Nemesis Pose

paripurna-navasana.jpg

I have a nemesis pose. It is called the boat, or more correctly in Sanskrit Navasana. With full strength and integration of the core it is supposed to look something like this – a well supported boat with it’s keel in the water, and it’s bow and stern held strong above the waves.

Mine however feels and (probably looks) something more like this sinking ship below:

Sinking boat.jpg

Let me be honest here.  I really hate this pose with a passion.  I do my best to avoid it wherever possible.  I generally never practice it when I am immersed in a self practice at home.  I get angry when people throw it at me in led classes.   It devastates my core muscles, and challenges my hip flexors and spinal extensor strength like little else.  I find it hard to breathe deeply with my abdominal organs bulging.  It’s not the shape of the posture that is challenging for me it is the sheer strength required to resist gravity.   After having my second baby, and being sliced open in my lower belly, most of these abdominal muscles are completely without sensation. Numb, tingly.  I totally sink in body, mind and spirit when I practice this.

I have realised that in order to progress and deepen my yoga practice I need to come face to face with my nemesis.  I just simply can’t avoid practicing Navasana anymore.  It is a ‘gateway’ posture if you like, one that needs to be refined in order to move towards more challenging asana. 

In our yoga practice we usually gravitate to a particular style of yoga, or type of practice which allows the body to feel the path of least resistance. I love backbends and my body finds them easy and enjoyable, hence I practice them a lot. But I despise core work, probably because after giving birth for the second time a year ago – I just really don’t enjoy the hard work involved in building up my core strength yet again. But the weakness through my midsection from pregnancy, is actually causing me to experience major roadblocks in my practice.  It is also a contributing factor in my recent bout of minor injuries.  And so for that reason, I am starting to really focus on all the postures I don’t enjoy in order to bring my body back into a place of harmony and balance.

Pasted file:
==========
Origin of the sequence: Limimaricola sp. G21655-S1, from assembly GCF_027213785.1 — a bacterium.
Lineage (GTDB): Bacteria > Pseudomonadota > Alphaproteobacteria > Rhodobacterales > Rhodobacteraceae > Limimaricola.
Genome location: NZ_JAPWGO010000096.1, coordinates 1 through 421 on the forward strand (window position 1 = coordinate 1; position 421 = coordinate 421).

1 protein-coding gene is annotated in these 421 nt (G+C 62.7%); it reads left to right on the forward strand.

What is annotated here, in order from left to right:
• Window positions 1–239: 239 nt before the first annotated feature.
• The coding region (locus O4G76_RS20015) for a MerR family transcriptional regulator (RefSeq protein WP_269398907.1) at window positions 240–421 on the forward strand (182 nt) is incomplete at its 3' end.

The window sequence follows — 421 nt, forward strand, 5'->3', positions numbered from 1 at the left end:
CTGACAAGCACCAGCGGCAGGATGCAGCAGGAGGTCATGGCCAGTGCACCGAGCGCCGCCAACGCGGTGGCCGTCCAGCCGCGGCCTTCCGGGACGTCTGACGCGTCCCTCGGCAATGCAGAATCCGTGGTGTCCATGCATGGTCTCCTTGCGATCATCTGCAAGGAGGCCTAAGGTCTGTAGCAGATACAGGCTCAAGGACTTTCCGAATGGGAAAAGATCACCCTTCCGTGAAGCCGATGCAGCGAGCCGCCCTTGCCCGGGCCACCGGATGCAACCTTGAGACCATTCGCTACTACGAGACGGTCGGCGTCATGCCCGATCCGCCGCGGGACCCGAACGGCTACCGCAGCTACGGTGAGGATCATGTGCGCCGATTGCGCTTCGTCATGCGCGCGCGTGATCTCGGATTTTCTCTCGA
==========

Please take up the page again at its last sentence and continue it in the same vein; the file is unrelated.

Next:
So, what is your nemesis pose?   And more importantly, why are you avoiding it?  For some people certain postures trigger tension from old injuries and traumas.  Others of us like our practice to be easy, enjoyable and to show our body’s capabilities off to their best ability.  But you need to ask yourself carefully, am I avoiding a posture because it is structurally bad for my body? (that is practicing with intelligence). Or am I avoiding practicing it because it simply doesn’t look and feel as pretty as my other postures (that is practicing with fear).   Let’s be honest, what we enjoy practicing is most probably NOT what we need.  That is why I often tell people who only practice physically challenging and sweaty level 3 classes, that they should go and sit very still in a Yin or Restorative class and pay attention to all that internal chatter.

We had a great discussion in class today about nemesis postures.  I invite you to share with me your nemesis pose in a quiet moment before or after class and I will help guide you with an understanding of the difficulties (structurally, energetically, and emotionally) and together we can formulate a practice that will help you achieve a more balanced and well rounded experience of asana.   I am always around the studio before and after classes, and am more than happy to help you.

Will you join me for the challenge?